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  1. #1
    wayne86
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    Wood working gloves

    I to often will get a splinter when, for example, putting pressure ona a board against a router table while pushing with the other hand. Are there gloves meant for wood working to help prevent that? Id like to have something I could wear the entire time so they would have to be supple enought to hold a pencil and write and hold a small steel rulter so the thick leather construction gloves wont work for that.
    Ive seen on TV people that use knives to carve have some kind of glove to protect themselves from cuts. any thoughts?

    thanks

  2. #2
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    Nath Saburbin Bahstin, Massachusetts, USA.
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    RE: Wood working gloves

    I wear gloves when working with rough stock at the jointer and planer, but not otherwise.

    The 'armored' carving gloves would not be good for full-time use IMHO. They would not do much for 'stabbing' that you'd get from larger splinters.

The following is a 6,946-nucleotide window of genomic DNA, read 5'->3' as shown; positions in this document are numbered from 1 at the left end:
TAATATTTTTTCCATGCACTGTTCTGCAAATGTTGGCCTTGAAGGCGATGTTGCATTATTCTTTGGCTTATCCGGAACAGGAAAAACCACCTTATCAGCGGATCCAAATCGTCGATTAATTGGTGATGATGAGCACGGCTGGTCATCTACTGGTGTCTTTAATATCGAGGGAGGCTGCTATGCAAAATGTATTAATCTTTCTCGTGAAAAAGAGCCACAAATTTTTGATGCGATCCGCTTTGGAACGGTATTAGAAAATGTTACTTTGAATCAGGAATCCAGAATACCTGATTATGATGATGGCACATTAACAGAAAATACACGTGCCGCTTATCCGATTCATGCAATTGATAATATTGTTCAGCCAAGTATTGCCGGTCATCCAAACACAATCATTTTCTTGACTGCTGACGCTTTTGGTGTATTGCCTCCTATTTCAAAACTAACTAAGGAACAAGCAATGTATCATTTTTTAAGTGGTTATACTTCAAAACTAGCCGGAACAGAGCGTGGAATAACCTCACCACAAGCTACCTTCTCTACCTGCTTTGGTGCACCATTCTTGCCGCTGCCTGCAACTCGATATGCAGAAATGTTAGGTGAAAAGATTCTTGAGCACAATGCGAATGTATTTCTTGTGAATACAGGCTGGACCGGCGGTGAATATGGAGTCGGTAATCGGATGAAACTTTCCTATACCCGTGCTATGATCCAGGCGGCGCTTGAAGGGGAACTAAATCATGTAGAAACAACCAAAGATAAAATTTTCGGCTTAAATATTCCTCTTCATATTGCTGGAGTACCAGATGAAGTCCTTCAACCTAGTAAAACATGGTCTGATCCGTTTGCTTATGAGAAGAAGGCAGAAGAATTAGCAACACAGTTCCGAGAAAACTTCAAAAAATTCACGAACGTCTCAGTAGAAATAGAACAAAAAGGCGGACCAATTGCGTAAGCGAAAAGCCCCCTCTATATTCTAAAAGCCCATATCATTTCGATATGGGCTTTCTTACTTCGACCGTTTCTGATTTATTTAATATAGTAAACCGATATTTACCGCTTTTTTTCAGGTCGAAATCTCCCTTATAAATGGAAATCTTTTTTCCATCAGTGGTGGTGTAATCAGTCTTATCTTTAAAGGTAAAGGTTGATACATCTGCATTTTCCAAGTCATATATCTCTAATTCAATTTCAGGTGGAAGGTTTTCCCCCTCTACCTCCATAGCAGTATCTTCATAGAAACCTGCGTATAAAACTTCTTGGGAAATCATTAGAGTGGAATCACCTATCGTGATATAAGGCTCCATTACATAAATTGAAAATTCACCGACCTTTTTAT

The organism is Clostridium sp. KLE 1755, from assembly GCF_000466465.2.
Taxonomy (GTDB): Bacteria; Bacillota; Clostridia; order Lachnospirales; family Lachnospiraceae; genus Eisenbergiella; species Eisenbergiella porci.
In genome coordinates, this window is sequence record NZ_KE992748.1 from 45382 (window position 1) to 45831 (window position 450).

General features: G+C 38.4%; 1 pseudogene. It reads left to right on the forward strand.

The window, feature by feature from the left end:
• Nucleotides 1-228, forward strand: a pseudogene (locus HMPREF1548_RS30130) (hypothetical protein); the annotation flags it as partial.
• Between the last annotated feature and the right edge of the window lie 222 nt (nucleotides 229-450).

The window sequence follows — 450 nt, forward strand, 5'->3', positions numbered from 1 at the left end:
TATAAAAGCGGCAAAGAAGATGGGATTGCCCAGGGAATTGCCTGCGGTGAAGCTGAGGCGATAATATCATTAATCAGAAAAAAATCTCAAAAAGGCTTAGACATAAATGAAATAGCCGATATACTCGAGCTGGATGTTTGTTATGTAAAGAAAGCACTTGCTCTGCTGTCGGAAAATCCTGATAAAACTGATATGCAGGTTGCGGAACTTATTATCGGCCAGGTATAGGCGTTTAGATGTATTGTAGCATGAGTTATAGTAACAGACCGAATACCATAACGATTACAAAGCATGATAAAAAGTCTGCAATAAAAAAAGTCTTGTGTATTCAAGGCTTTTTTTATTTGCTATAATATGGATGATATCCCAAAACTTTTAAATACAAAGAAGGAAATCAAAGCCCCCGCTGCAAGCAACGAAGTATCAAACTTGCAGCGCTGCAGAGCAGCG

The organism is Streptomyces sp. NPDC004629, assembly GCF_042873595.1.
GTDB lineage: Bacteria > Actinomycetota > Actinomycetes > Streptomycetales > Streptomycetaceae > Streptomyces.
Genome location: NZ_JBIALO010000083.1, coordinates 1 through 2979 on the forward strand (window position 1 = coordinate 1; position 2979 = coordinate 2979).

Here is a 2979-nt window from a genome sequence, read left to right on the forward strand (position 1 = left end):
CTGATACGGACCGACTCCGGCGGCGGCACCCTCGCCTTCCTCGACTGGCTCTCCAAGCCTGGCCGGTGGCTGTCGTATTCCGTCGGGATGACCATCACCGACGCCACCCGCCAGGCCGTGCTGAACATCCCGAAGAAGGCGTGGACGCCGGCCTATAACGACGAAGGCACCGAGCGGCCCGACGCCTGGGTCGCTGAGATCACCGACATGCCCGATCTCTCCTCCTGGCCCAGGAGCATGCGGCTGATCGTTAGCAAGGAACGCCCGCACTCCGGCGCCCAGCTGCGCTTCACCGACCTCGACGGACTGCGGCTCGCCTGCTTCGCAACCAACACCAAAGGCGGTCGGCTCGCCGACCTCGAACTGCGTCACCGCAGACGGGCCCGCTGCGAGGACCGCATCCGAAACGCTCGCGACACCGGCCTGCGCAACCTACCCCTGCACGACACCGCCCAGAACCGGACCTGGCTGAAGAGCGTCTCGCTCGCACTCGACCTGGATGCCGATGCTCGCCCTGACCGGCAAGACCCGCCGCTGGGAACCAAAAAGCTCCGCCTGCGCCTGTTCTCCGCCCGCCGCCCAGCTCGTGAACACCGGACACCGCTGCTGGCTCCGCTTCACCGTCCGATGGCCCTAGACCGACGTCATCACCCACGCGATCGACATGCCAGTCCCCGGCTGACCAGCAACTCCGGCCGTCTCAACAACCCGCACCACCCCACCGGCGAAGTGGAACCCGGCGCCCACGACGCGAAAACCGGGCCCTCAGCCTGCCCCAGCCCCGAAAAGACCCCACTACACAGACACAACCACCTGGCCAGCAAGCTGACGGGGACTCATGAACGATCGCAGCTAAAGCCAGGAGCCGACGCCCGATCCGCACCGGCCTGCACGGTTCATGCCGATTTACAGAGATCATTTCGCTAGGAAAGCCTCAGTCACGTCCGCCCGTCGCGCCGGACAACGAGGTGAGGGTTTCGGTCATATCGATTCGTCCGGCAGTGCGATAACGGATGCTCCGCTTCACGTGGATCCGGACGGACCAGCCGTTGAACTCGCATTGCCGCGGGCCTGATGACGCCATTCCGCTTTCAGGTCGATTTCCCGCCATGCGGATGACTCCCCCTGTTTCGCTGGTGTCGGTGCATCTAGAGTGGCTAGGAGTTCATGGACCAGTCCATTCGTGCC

If you feel the need, something to look into are mechanics gloves, sold at auto parts stores . . . they fit snug enough to not get 'caught' someplace they shouldn't, and they are not terribly expensive, yet they are sturdy and comfortable.

  3. #3
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    RE: Wood working gloves

    I wouldn't advise wearing gloves while operating any powered woodworking tools. Even with close-fitting gloves you can still get them caught and have your hand pulled into a blade/cutter. I'd say just cowboy up and deal with the occassional splinter. :)

    But, if you must wear gloves, [link:www.nationalsafetyinc.com/product.asp?Product_Id=168277&d_id=9435&l1=9325&l2 =9435|these] are close fitting, have a rubberized palm for a good grip and will still allow you to do fairly intricate tasks. I got a pair at the rig and carried them home. They are great for outdoor work and I hardly know I have them on after a while.